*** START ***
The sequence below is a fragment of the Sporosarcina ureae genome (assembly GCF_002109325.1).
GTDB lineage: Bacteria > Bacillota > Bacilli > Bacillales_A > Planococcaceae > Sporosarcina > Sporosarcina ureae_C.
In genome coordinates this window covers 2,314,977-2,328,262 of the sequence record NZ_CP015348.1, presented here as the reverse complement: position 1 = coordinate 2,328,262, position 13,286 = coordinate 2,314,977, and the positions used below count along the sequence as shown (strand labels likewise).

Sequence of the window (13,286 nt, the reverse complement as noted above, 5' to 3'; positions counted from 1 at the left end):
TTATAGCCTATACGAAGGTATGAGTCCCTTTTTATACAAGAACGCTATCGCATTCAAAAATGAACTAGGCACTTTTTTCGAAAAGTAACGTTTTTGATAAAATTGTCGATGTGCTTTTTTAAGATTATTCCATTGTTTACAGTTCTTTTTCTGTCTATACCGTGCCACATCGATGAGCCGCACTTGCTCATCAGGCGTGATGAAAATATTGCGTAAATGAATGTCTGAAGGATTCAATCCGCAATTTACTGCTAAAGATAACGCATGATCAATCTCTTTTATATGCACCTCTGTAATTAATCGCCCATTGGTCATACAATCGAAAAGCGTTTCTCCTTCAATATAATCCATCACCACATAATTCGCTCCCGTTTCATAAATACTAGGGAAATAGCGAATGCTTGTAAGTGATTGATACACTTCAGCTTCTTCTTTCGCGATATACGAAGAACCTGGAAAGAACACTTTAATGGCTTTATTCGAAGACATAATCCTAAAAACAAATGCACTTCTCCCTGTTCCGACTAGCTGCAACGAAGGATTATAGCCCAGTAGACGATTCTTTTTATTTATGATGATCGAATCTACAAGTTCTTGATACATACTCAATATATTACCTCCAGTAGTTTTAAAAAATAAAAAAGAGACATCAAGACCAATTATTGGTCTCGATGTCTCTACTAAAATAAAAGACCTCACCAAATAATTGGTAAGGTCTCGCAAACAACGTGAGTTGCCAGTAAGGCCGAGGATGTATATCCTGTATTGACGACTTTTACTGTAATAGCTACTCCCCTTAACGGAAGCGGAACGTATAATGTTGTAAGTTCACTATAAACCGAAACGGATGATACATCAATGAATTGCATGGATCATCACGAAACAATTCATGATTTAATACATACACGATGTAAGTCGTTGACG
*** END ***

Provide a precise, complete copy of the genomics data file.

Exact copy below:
The sequence below is a fragment of the Sporosarcina ureae genome (assembly GCF_002109325.1).
GTDB lineage: Bacteria > Bacillota > Bacilli > Bacillales_A > Planococcaceae > Sporosarcina > Sporosarcina ureae_C.
In genome coordinates this window covers 2,314,977-2,328,262 of the sequence record NZ_CP015348.1, presented here as the reverse complement: position 1 = coordinate 2,328,262, position 13,286 = coordinate 2,314,977, and the positions used below count along the sequence as shown (strand labels likewise).

Sequence of the window (13,286 nt, the reverse complement as noted above, 5' to 3'; positions counted from 1 at the left end):
TTATAGCCTATACGAAGGTATGAGTCCCTTTTTATACAAGAACGCTATCGCATTCAAAAATGAACTAGGCACTTTTTTCGAAAAGTAACGTTTTTGATAAAATTGTCGATGTGCTTTTTTAAGATTATTCCATTGTTTACAGTTCTTTTTCTGTCTATACCGTGCCACATCGATGAGCCGCACTTGCTCATCAGGCGTGATGAAAATATTGCGTAAATGAATGTCTGAAGGATTCAATCCGCAATTTACTGCTAAAGATAACGCATGATCAATCTCTTTTATATGCACCTCTGTAATTAATCGCCCATTGGTCATACAATCGAAAAGCGTTTCTCCTTCAATATAATCCATCACCACATAATTCGCTCCCGTTTCATAAATACTAGGGAAATAGCGAATGCTTGTAAGTGATTGATACACTTCAGCTTCTTCTTTCGCGATATACGAAGAACCTGGAAAGAACACTTTAATGGCTTTATTCGAAGACATAATCCTAAAAACAAATGCACTTCTCCCTGTTCCGACTAGCTGCAACGAAGGATTATAGCCCAGTAGACGATTCTTTTTATTTATGATGATCGAATCTACAAGTTCTTGATACATACTCAATATATTACCTCCAGTAGTTTTAAAAAATAAAAAAGAGACATCAAGACCAATTATTGGTCTCGATGTCTCTACTAAAATAAAAGACCTCACCAAATAATTGGTAAGGTCTCGCAAACAACGTGAGTTGCCAGTAAGGCCGAGGATGTATATCCTGTATTGACGACTTTTACTGTAATAGCTACTCCCCTTAACGGAAGCGGAACGTATAATGTTGTAAGTTCACTATAAACCGAAACGGATGATACATCAATGAATTGCATGGATCATCACGAAACAATTCATGATTTAATACATACACGATGTAAGTCGTTGACG